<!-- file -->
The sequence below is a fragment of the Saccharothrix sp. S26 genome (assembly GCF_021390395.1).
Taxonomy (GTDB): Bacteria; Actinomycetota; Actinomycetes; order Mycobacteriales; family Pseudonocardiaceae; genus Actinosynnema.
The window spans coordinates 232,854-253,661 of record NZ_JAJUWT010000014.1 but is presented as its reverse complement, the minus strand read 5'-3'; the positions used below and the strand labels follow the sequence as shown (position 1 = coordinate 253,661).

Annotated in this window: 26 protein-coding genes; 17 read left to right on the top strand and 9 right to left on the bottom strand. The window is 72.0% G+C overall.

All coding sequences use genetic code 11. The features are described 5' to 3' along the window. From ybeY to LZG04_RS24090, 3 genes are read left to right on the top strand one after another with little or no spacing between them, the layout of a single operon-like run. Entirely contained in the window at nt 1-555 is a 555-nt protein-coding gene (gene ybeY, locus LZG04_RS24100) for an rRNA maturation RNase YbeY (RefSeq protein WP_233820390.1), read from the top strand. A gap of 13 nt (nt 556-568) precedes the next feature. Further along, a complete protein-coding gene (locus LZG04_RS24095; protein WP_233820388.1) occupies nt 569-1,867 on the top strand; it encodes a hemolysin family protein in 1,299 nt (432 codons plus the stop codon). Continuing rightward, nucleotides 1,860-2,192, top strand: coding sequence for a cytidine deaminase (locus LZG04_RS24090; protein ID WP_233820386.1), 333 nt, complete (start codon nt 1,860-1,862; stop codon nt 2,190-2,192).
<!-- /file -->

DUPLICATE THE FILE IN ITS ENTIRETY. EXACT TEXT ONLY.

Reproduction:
The sequence below is a fragment of the Saccharothrix sp. S26 genome (assembly GCF_021390395.1).
Taxonomy (GTDB): Bacteria; Actinomycetota; Actinomycetes; order Mycobacteriales; family Pseudonocardiaceae; genus Actinosynnema.
The window spans coordinates 232,854-253,661 of record NZ_JAJUWT010000014.1 but is presented as its reverse complement, the minus strand read 5'-3'; the positions used below and the strand labels follow the sequence as shown (position 1 = coordinate 253,661).

Annotated in this window: 26 protein-coding genes; 17 read left to right on the top strand and 9 right to left on the bottom strand. The window is 72.0% G+C overall.

All coding sequences use genetic code 11. The features are described 5' to 3' along the window. From ybeY to LZG04_RS24090, 3 genes are read left to right on the top strand one after another with little or no spacing between them, the layout of a single operon-like run. Entirely contained in the window at nt 1-555 is a 555-nt protein-coding gene (gene ybeY, locus LZG04_RS24100) for an rRNA maturation RNase YbeY (RefSeq protein WP_233820390.1), read from the top strand. A gap of 13 nt (nt 556-568) precedes the next feature. Further along, a complete protein-coding gene (locus LZG04_RS24095; protein WP_233820388.1) occupies nt 569-1,867 on the top strand; it encodes a hemolysin family protein in 1,299 nt (432 codons plus the stop codon). Continuing rightward, nucleotides 1,860-2,192, top strand: coding sequence for a cytidine deaminase (locus LZG04_RS24090; protein ID WP_233820386.1), 333 nt, complete (start codon nt 1,860-1,862; stop codon nt 2,190-2,192).